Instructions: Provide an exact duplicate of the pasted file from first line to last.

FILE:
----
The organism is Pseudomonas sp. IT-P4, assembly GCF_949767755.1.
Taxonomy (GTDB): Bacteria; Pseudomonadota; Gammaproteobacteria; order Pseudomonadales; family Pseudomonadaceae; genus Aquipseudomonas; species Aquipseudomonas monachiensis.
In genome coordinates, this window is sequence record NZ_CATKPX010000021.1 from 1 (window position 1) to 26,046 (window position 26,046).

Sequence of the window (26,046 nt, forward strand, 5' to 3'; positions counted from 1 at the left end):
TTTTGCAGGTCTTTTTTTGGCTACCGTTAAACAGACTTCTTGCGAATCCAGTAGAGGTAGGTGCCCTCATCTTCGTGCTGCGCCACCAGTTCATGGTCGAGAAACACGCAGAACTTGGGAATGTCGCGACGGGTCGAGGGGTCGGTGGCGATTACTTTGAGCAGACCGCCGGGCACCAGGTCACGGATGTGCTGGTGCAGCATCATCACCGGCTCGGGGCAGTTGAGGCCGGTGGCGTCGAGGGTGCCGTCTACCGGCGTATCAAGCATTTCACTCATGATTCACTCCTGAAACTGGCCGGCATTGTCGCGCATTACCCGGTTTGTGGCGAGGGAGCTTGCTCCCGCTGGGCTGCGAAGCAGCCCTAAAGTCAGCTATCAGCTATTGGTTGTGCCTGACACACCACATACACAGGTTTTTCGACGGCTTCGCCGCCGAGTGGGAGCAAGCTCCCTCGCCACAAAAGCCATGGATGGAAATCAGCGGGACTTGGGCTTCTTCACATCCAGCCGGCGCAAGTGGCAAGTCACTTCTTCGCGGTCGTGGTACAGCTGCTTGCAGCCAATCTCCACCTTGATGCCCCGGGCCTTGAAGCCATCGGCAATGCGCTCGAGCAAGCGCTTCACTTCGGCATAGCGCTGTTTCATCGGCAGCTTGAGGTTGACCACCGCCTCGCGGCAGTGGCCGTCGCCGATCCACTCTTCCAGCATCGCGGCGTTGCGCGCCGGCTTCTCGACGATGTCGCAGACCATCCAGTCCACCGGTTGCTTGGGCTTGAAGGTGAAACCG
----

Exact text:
The organism is Pseudomonas sp. IT-P4, assembly GCF_949767755.1.
Taxonomy (GTDB): Bacteria; Pseudomonadota; Gammaproteobacteria; order Pseudomonadales; family Pseudomonadaceae; genus Aquipseudomonas; species Aquipseudomonas monachiensis.
In genome coordinates, this window is sequence record NZ_CATKPX010000021.1 from 1 (window position 1) to 26,046 (window position 26,046).

Sequence of the window (26,046 nt, forward strand, 5' to 3'; positions counted from 1 at the left end):
TTTTGCAGGTCTTTTTTTGGCTACCGTTAAACAGACTTCTTGCGAATCCAGTAGAGGTAGGTGCCCTCATCTTCGTGCTGCGCCACCAGTTCATGGTCGAGAAACACGCAGAACTTGGGAATGTCGCGACGGGTCGAGGGGTCGGTGGCGATTACTTTGAGCAGACCGCCGGGCACCAGGTCACGGATGTGCTGGTGCAGCATCATCACCGGCTCGGGGCAGTTGAGGCCGGTGGCGTCGAGGGTGCCGTCTACCGGCGTATCAAGCATTTCACTCATGATTCACTCCTGAAACTGGCCGGCATTGTCGCGCATTACCCGGTTTGTGGCGAGGGAGCTTGCTCCCGCTGGGCTGCGAAGCAGCCCTAAAGTCAGCTATCAGCTATTGGTTGTGCCTGACACACCACATACACAGGTTTTTCGACGGCTTCGCCGCCGAGTGGGAGCAAGCTCCCTCGCCACAAAAGCCATGGATGGAAATCAGCGGGACTTGGGCTTCTTCACATCCAGCCGGCGCAAGTGGCAAGTCACTTCTTCGCGGTCGTGGTACAGCTGCTTGCAGCCAATCTCCACCTTGATGCCCCGGGCCTTGAAGCCATCGGCAATGCGCTCGAGCAAGCGCTTCACTTCGGCATAGCGCTGTTTCATCGGCAGCTTGAGGTTGACCACCGCCTCGCGGCAGTGGCCGTCGCCGATCCACTCTTCCAGCATCGCGGCGTTGCGCGCCGGCTTCTCGACGATGTCGCAGACCATCCAGTCCACCGGTTGCTTGGGCTTGAAGGTGAAACCG